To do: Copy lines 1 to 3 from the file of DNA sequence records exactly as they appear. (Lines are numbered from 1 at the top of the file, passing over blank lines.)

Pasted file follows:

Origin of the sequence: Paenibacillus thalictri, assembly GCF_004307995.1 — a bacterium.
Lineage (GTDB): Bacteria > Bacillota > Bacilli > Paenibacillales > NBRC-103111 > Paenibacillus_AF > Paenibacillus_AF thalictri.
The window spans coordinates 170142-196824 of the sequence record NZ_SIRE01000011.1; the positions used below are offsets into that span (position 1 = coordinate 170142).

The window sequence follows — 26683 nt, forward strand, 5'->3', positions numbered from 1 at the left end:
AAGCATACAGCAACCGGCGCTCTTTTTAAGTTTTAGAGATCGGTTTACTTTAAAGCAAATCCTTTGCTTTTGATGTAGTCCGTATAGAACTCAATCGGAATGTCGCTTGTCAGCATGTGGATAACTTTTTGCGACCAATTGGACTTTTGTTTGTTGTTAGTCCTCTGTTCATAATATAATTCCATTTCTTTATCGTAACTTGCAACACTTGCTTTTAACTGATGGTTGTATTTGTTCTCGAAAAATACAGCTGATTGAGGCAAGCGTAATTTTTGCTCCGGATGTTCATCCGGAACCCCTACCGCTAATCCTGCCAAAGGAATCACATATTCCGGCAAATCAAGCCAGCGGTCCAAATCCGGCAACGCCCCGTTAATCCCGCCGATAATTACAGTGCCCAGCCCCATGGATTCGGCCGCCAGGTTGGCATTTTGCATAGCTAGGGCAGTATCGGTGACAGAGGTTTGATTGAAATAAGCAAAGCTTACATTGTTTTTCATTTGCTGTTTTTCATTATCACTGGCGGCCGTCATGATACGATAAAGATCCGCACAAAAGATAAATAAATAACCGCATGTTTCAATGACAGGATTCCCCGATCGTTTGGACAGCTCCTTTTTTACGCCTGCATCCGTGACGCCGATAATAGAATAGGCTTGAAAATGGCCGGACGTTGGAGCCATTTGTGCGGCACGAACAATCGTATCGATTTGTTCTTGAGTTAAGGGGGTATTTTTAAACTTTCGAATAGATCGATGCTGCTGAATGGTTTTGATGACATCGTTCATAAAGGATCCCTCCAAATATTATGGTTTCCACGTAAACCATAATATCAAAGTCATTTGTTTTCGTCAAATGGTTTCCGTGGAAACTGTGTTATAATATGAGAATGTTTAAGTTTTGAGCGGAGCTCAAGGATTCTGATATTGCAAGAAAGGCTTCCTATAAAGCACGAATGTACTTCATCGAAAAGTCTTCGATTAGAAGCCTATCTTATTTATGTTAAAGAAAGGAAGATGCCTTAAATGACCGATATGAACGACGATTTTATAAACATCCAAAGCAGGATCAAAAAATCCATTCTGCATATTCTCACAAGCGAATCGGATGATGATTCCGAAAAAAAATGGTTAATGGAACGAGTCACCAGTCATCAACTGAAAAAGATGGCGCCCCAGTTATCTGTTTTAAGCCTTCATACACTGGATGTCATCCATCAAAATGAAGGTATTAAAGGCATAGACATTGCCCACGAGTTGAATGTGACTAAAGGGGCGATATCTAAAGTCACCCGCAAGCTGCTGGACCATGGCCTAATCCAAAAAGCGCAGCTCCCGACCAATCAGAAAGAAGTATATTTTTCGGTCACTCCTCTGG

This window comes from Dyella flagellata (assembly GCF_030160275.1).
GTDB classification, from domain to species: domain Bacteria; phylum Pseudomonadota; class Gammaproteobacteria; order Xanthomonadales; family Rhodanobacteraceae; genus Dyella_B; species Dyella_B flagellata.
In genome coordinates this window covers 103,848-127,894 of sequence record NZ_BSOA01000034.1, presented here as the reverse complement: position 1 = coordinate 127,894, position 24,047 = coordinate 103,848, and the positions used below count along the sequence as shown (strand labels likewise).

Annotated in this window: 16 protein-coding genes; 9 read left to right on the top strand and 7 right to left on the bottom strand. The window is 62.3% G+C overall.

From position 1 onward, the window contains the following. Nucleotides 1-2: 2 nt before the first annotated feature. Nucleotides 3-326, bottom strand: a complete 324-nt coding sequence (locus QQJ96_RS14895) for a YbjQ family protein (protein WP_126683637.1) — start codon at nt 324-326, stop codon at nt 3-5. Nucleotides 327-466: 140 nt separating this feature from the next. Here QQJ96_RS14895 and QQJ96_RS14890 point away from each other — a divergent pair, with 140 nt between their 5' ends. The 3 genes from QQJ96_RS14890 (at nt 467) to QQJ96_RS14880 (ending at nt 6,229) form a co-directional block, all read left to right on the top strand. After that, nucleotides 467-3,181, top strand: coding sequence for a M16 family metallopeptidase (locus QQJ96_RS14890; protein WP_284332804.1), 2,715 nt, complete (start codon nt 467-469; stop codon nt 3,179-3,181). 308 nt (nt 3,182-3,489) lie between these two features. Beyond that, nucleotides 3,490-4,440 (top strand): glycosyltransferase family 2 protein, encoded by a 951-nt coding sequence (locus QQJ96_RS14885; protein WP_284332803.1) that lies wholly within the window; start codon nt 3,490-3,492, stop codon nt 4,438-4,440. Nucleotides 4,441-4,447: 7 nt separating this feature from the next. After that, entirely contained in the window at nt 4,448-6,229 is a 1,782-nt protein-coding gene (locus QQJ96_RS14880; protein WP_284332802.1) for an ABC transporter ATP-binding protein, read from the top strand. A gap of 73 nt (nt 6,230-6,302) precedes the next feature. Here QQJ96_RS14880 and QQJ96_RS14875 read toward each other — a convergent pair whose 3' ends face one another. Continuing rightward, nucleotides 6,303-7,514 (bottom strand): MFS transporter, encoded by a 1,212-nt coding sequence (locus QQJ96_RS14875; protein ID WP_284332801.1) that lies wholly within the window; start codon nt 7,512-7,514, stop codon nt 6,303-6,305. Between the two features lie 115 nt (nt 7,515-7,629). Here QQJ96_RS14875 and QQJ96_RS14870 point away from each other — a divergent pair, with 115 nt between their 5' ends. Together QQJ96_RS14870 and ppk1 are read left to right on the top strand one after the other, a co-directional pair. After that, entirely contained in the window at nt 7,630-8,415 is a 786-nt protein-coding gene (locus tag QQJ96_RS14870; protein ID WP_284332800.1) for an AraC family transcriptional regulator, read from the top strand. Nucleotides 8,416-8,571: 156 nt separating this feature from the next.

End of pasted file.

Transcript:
Origin of the sequence: Paenibacillus thalictri, assembly GCF_004307995.1 — a bacterium.
Lineage (GTDB): Bacteria > Bacillota > Bacilli > Paenibacillales > NBRC-103111 > Paenibacillus_AF > Paenibacillus_AF thalictri.
The window spans coordinates 170142-196824 of the sequence record NZ_SIRE01000011.1; the positions used below are offsets into that span (position 1 = coordinate 170142).